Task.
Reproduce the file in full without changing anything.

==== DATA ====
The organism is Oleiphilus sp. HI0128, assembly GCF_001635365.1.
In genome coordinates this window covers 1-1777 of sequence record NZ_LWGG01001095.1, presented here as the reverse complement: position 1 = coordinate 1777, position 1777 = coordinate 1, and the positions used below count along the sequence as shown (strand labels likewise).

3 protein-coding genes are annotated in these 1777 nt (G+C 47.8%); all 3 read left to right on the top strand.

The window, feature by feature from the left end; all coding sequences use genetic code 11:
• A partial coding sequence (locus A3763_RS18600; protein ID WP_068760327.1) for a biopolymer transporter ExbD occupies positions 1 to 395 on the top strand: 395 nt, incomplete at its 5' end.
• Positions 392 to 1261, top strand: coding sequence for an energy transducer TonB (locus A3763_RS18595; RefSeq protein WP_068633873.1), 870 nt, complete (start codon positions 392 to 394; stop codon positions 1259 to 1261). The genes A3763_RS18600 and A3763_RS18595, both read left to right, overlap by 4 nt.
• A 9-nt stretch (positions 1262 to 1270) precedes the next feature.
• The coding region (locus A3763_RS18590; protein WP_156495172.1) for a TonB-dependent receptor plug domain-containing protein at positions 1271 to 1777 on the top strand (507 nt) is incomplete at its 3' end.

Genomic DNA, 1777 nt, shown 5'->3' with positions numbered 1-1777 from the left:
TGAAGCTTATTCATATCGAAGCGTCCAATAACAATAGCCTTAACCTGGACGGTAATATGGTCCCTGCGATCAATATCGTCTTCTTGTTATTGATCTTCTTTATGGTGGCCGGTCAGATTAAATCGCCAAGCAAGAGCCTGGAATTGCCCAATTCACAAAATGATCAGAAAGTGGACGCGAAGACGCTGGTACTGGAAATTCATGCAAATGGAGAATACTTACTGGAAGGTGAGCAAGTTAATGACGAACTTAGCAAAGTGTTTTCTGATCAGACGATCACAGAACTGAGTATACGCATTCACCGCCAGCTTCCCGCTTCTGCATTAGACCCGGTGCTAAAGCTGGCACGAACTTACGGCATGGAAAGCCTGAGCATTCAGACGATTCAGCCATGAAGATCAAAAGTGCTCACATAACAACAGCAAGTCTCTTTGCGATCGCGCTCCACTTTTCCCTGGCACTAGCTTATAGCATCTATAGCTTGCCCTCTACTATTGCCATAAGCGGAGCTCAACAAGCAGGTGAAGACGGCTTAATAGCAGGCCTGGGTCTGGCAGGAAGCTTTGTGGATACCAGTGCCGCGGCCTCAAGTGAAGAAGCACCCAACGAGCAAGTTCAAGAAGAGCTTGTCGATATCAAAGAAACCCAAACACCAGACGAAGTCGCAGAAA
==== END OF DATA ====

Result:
The organism is Oleiphilus sp. HI0128, assembly GCF_001635365.1.
In genome coordinates this window covers 1-1777 of sequence record NZ_LWGG01001095.1, presented here as the reverse complement: position 1 = coordinate 1777, position 1777 = coordinate 1, and the positions used below count along the sequence as shown (strand labels likewise).

3 protein-coding genes are annotated in these 1777 nt (G+C 47.8%); all 3 read left to right on the top strand.

The window, feature by feature from the left end; all coding sequences use genetic code 11:
• A partial coding sequence (locus A3763_RS18600; protein ID WP_068760327.1) for a biopolymer transporter ExbD occupies positions 1 to 395 on the top strand: 395 nt, incomplete at its 5' end.
• Positions 392 to 1261, top strand: coding sequence for an energy transducer TonB (locus A3763_RS18595; RefSeq protein WP_068633873.1), 870 nt, complete (start codon positions 392 to 394; stop codon positions 1259 to 1261). The genes A3763_RS18600 and A3763_RS18595, both read left to right, overlap by 4 nt.
• A 9-nt stretch (positions 1262 to 1270) precedes the next feature.
• The coding region (locus A3763_RS18590; protein WP_156495172.1) for a TonB-dependent receptor plug domain-containing protein at positions 1271 to 1777 on the top strand (507 nt) is incomplete at its 3' end.

Genomic DNA, 1777 nt, shown 5'->3' with positions numbered 1-1777 from the left:
TGAAGCTTATTCATATCGAAGCGTCCAATAACAATAGCCTTAACCTGGACGGTAATATGGTCCCTGCGATCAATATCGTCTTCTTGTTATTGATCTTCTTTATGGTGGCCGGTCAGATTAAATCGCCAAGCAAGAGCCTGGAATTGCCCAATTCACAAAATGATCAGAAAGTGGACGCGAAGACGCTGGTACTGGAAATTCATGCAAATGGAGAATACTTACTGGAAGGTGAGCAAGTTAATGACGAACTTAGCAAAGTGTTTTCTGATCAGACGATCACAGAACTGAGTATACGCATTCACCGCCAGCTTCCCGCTTCTGCATTAGACCCGGTGCTAAAGCTGGCACGAACTTACGGCATGGAAAGCCTGAGCATTCAGACGATTCAGCCATGAAGATCAAAAGTGCTCACATAACAACAGCAAGTCTCTTTGCGATCGCGCTCCACTTTTCCCTGGCACTAGCTTATAGCATCTATAGCTTGCCCTCTACTATTGCCATAAGCGGAGCTCAACAAGCAGGTGAAGACGGCTTAATAGCAGGCCTGGGTCTGGCAGGAAGCTTTGTGGATACCAGTGCCGCGGCCTCAAGTGAAGAAGCACCCAACGAGCAAGTTCAAGAAGAGCTTGTCGATATCAAAGAAACCCAAACACCAGACGAAGTCGCAGAAA